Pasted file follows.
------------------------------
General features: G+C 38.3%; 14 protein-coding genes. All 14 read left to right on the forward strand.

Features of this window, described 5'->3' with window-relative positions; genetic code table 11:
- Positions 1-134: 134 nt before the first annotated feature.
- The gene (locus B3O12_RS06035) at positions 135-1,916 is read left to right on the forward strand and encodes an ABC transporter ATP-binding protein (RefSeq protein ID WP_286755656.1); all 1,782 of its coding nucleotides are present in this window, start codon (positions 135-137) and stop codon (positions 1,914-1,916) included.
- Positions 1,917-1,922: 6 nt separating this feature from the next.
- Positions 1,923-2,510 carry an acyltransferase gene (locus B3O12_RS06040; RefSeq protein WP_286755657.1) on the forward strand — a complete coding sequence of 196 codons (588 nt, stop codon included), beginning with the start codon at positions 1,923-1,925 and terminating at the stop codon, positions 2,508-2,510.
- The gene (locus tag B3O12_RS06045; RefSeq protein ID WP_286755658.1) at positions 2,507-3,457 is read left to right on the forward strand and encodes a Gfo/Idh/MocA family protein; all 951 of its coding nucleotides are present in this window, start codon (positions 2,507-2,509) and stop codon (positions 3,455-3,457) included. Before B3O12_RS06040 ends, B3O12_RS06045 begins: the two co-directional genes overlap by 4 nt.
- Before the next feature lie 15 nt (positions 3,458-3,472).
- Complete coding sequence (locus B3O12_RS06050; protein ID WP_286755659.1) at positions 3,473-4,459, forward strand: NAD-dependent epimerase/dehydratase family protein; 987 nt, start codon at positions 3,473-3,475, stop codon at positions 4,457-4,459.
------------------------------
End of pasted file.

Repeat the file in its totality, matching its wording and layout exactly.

General features: G+C 38.3%; 14 protein-coding genes. All 14 read left to right on the forward strand.

Features of this window, described 5'->3' with window-relative positions; genetic code table 11:
- Positions 1-134: 134 nt before the first annotated feature.
- The gene (locus B3O12_RS06035) at positions 135-1,916 is read left to right on the forward strand and encodes an ABC transporter ATP-binding protein (RefSeq protein ID WP_286755656.1); all 1,782 of its coding nucleotides are present in this window, start codon (positions 135-137) and stop codon (positions 1,914-1,916) included.
- Positions 1,917-1,922: 6 nt separating this feature from the next.
- Positions 1,923-2,510 carry an acyltransferase gene (locus B3O12_RS06040; RefSeq protein WP_286755657.1) on the forward strand — a complete coding sequence of 196 codons (588 nt, stop codon included), beginning with the start codon at positions 1,923-1,925 and terminating at the stop codon, positions 2,508-2,510.
- The gene (locus tag B3O12_RS06045; RefSeq protein ID WP_286755658.1) at positions 2,507-3,457 is read left to right on the forward strand and encodes a Gfo/Idh/MocA family protein; all 951 of its coding nucleotides are present in this window, start codon (positions 2,507-2,509) and stop codon (positions 3,455-3,457) included. Before B3O12_RS06040 ends, B3O12_RS06045 begins: the two co-directional genes overlap by 4 nt.
- Before the next feature lie 15 nt (positions 3,458-3,472).
- Complete coding sequence (locus B3O12_RS06050; protein ID WP_286755659.1) at positions 3,473-4,459, forward strand: NAD-dependent epimerase/dehydratase family protein; 987 nt, start codon at positions 3,473-3,475, stop codon at positions 4,457-4,459.